JURASSIC PARK, Florida— The boat was a Phoenix at one point. But thanks to a matte-black wrap, the 21-feet of fiberglass bearing us across the water resembled a stealth fighter more than a bass boat. That was fine by the owner.
He was Jesse Tacoronte, sales manager of Enigma Fishing, and under a black hat at the wheel of a black boat he was about to tell his story.
[dropcap size=small]E[/dropcap]nigma is making their official debut at the Bassmaster Classic this week. They are an unknown brand with one of the most well-known names in fishing behind them—Aaron Martens. Martens joined Enigma just days after parting ways with long-time sponsor Megabass. And if that doesn’t make sense now, it will soon.
Tacoronte, the “Enigma Dude,” doesn’t do anything half way.
That much is evident from the moment FTR Managing Editor Ken Duke and I rendezvous with him at the favorite starting point of all great bass adventures: the service station.
Half-dozing and half-brimming with anticipation, I wasn’t sure if Duke and I would recognize the Enigma Dude at the rally point. Central Florida service stations can be hit or miss on the sketch-o-meter, but as soon as we rounded a bend there sat the Dude’s boat, like a black knife stretching out into the fog. Carrying it was an equally outlandish Dodge pickup—the kind with big wheels and bigger speakers. It was wrapped to match. Rage Against the Machine blared from inside.
Thus began our journey to Jurassic Park.
Tacoronte and Duke had tried to fish these waters before. Jurassic Park is a legendary water in Central Florida, drawing its nickname more from the giant fish that lurk beneath than the 12-foot gators prowling its sidelines. “We tried to launch,” the Dude said, “But the ramp was covered in vegetation. You couldn’t get a boat in.”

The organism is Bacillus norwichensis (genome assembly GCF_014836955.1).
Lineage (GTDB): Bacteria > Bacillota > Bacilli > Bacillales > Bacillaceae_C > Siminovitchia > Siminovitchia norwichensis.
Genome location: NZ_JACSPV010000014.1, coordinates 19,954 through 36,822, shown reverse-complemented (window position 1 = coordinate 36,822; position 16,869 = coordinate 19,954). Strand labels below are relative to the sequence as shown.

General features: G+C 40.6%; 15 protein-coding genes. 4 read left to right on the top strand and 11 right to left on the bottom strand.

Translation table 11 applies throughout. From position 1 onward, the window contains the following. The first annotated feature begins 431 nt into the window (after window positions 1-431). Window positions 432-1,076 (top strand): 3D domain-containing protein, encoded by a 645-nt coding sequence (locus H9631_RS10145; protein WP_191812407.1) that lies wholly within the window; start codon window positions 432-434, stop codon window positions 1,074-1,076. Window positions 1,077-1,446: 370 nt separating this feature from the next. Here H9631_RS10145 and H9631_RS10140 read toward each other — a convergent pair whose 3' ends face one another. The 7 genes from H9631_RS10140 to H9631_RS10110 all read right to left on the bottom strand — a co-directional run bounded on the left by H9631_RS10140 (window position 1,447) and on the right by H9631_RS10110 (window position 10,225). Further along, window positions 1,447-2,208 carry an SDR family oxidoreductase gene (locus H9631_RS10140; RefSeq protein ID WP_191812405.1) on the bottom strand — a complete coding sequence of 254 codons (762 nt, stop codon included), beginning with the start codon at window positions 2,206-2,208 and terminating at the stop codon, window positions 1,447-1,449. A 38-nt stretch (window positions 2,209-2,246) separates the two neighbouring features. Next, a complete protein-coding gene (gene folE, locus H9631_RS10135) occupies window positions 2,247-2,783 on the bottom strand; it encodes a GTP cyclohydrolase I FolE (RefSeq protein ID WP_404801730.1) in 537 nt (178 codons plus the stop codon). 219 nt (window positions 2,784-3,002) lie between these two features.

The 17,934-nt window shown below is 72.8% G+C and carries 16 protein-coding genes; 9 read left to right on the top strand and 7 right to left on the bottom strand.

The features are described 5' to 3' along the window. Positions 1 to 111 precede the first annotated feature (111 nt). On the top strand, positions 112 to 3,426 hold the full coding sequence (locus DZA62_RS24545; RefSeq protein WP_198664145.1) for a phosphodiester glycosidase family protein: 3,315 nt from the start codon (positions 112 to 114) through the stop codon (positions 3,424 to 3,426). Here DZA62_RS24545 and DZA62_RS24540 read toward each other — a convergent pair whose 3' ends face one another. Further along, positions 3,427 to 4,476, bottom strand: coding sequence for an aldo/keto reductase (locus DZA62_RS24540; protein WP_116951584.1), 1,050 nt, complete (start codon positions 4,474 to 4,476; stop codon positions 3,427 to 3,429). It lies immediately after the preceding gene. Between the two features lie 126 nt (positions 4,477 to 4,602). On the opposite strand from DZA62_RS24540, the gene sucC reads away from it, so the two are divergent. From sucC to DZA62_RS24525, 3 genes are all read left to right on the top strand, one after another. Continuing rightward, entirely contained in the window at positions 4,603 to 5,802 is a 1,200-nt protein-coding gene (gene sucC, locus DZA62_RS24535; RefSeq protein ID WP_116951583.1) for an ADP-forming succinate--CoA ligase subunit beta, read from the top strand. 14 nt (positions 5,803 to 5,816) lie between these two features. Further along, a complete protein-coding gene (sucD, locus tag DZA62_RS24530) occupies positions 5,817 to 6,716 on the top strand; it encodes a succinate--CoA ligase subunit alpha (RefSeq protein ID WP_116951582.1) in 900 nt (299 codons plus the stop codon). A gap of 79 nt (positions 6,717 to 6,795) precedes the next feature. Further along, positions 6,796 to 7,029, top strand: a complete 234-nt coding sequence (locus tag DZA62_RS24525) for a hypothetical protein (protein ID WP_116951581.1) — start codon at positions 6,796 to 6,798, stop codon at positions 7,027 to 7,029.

This time, they brought backup.
In truth, we had a small caravan heading towards the park this time. We were careening down a dusty, dirt road leading through forests and plains and down to the gates of Jurassic Park.
Enigma Dude and I were up front. Behind, in another truck with another boat, Duke followed with 2014 FLW Rookie of the Year Jason Lambert.
We were all in search of King Kong.
Enigma Dude doesn’t do anything half way.
Tacoronte is surrounded by a gravity that sucks in oddities. In another life, he raced motocross. That was a life under a mohawk in the California rock scene—before he became a charter captain, and before he would go on to found a successful Florida real estate company. He carries the wisdom of a savvy, self-made businessman and the aggression of a west coast teenager at a rock show.
He’s a maverick. And he also knows a thing or two about fishing.
We drop the boats in.
It doesn’t take long for Enigma Dude and I to ditch Duke and Lambert. They’re headed for the weeds—Lambert wants to practice his punching. The black boat heads for open water.
Bereft of my own tackle arsenal, I am at Tacoronte’s disposal—which isn’t necessarily a bad thing. After all, Enigma Dude has come prepared with a complete line of products to test. He hands me a matte-grey medium action rod: a prototype of the new Aaron’s Edge line that will be on hand at the Classic. The rod retails at $179.99, and it’s agile in my clumsy grip.
It takes some time to adjust my casting for the Microwave guides on the Enigma rod—they really do cast farther with less effort. For those used to chunking, achieving a longer cast while using less power is a new skill, but it’s also one that pays off at the end of a long day on the water.
But for now, the day is young. And Enigma Dude and I are busy searching the grass fields that cover Jurassic Park with speed worms and swim baits.
Splish. Splash. We trade scattered bites for an hour or so. No giants are revealed early, except for perhaps the depth of Enigma’s business strategy: